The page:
The elements of surprise and initiative give the assailant a crucial advantage. Even with great training, good equipment, and sound mental and physical preparedness, there’s no perfect answer to this tactical dilemma. The fact is that our brothers and sisters in blue are occasionally going to lose out in this type of confrontation despite the best efforts of trainers but that doesn’t mean we can’t improve the odds.
Recent training developments at the Washington State Criminal Justice Training Commission (CJTC) demonstrate how traditional training methods may have programmed police officers to behave in a manner not conducive to their survival in these situations. In the Crises Intervention Team – Force Options program Sergeant Don Gulla sets up training scenarios where the officers have SIRT laser training pistols and are in a seated position in a chair. The scenario might simulate sitting in a police car working on paperwork or being at a table in a coffee shop or restaurant. A role player approaches, draws a training pistol and attacks, delivering shots to the officer’s head. The untrained officer almost always does the following:
1) Turns their hips and shoulders square to their assailant before returning fire.
2) Attempts to use two handed shooting from stationary position.
3) Maintains their head and neck in a stationary and upright position.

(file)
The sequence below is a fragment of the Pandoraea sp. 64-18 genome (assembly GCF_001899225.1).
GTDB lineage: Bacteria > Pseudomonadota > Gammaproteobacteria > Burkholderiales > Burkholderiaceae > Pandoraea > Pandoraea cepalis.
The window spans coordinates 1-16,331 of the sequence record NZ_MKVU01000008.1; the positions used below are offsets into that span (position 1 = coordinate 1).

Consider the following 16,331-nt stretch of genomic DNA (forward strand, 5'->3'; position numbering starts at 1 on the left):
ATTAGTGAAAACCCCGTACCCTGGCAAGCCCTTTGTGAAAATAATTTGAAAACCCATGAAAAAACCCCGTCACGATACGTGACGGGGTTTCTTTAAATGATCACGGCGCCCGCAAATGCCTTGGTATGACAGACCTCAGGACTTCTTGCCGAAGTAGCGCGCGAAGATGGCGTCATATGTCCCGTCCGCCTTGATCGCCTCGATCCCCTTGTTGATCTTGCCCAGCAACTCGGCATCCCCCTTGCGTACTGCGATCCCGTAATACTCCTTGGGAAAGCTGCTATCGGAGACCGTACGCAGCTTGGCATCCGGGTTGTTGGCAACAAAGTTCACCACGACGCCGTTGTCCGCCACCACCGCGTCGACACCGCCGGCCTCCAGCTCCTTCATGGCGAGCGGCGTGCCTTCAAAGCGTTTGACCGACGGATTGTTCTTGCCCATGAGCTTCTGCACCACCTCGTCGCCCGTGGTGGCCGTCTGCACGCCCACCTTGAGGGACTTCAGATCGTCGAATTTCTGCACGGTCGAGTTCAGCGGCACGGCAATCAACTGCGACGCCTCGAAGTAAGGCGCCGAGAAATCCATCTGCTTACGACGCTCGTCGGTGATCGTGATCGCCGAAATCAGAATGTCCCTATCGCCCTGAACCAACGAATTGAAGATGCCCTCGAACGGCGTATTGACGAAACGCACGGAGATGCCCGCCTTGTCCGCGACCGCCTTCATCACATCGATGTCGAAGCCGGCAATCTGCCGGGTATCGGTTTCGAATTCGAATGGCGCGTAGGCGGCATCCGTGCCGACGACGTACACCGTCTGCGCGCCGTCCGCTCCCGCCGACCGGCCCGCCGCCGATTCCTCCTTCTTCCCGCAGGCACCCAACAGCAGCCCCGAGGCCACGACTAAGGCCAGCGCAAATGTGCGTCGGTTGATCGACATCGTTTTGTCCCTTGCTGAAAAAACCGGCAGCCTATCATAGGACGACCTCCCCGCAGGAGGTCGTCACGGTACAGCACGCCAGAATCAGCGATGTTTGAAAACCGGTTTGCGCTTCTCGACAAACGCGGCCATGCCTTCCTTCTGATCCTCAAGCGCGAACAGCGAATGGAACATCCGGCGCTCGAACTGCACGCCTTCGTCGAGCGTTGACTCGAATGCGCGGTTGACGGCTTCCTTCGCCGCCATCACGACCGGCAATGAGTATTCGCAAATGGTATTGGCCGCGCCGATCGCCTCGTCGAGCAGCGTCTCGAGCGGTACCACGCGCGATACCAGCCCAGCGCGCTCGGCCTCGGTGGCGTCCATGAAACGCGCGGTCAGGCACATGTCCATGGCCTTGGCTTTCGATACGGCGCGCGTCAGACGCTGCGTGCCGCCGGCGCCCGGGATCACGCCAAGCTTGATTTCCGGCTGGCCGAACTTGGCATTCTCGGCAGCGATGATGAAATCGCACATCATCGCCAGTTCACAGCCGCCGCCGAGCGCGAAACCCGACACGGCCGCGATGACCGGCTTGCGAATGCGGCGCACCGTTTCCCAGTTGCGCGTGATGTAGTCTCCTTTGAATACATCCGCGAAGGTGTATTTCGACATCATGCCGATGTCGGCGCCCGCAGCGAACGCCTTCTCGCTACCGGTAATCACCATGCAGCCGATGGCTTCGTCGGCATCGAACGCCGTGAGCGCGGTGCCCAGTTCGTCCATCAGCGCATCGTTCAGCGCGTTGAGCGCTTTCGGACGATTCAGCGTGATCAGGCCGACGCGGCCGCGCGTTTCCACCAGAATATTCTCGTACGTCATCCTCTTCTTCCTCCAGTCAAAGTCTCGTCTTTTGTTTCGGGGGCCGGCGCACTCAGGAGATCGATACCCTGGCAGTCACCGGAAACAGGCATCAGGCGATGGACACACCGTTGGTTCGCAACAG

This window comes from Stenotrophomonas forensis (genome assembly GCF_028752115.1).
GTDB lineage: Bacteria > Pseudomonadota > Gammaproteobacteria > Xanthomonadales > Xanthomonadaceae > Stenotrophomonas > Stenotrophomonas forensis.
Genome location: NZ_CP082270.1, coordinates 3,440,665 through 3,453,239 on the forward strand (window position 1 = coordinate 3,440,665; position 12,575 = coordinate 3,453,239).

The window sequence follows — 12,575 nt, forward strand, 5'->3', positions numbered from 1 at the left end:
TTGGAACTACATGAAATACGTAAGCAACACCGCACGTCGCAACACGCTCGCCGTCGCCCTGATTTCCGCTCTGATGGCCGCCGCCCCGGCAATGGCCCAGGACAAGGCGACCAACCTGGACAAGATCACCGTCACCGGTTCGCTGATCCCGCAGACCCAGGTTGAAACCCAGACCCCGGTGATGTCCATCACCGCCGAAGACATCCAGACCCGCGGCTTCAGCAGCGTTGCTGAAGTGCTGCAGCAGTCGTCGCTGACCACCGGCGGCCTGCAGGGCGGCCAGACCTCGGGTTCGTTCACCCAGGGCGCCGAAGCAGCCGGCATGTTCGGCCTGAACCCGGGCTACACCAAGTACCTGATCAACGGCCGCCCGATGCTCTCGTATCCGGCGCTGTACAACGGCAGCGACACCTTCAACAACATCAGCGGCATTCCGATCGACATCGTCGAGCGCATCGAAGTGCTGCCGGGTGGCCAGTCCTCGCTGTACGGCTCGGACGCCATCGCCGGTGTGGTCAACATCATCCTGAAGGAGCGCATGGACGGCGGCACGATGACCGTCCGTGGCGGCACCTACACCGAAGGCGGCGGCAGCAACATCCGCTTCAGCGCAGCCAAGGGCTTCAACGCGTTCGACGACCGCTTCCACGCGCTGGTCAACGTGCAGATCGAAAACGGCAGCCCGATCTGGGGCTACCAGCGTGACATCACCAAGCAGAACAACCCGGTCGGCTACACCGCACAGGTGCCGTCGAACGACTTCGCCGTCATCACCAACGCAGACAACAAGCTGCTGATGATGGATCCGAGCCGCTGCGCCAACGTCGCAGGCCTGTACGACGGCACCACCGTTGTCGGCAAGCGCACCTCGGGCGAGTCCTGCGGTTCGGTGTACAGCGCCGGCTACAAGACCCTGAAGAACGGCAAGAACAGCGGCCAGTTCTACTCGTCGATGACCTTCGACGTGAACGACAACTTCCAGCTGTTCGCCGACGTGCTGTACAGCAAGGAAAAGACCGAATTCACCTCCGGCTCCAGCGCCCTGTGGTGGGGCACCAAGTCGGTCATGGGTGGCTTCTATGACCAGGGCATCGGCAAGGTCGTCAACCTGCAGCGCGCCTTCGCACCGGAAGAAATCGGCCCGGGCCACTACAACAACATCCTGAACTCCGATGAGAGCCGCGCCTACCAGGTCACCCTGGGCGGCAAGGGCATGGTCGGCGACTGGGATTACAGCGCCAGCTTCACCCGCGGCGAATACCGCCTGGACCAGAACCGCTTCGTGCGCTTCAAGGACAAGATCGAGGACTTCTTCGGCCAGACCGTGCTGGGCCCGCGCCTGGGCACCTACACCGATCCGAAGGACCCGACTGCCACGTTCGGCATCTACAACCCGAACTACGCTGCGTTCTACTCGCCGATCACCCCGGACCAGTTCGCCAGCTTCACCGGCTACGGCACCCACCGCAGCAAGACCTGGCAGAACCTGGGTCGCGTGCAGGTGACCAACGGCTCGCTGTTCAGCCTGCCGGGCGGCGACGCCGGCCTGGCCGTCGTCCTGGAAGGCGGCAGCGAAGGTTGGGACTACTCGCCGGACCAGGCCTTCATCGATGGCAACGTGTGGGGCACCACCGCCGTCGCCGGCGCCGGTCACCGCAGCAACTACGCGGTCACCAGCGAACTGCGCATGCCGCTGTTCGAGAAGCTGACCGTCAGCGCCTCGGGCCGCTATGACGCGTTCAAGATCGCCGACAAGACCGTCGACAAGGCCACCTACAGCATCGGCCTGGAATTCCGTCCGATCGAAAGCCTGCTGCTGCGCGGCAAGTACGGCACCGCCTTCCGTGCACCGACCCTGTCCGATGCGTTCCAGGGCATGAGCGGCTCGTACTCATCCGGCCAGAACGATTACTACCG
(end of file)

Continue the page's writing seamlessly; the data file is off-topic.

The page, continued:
4) Delivers shots to their assailant’s torso.
The results are consistent and disturbing; the attacker is able to deliver multiple shots to the officer’s head before the officer can return fire. The actions described here are basic principles of marksmanship, range safety and weapons handling that most of us were taught at the police academy. The problem is, these tactics aren’t fast enough to be an effective response and you don’t have to be a doctor of emergency medicine or some kind of gunfight scientist to understand which fighter has the better chances of survival when two close-range combatants are blasting away at each other, one at his adversaries head and the other at his opponents’ torso.
The same behaviors that we use on a qualification range to safely deliver controlled, accurate fire from a stable shooting platform are counterproductive in the chaotic, close-range, 360 degree conditions of an ambush situation. After training in basic counter ambush techniques the scenarios is run again using these techniques: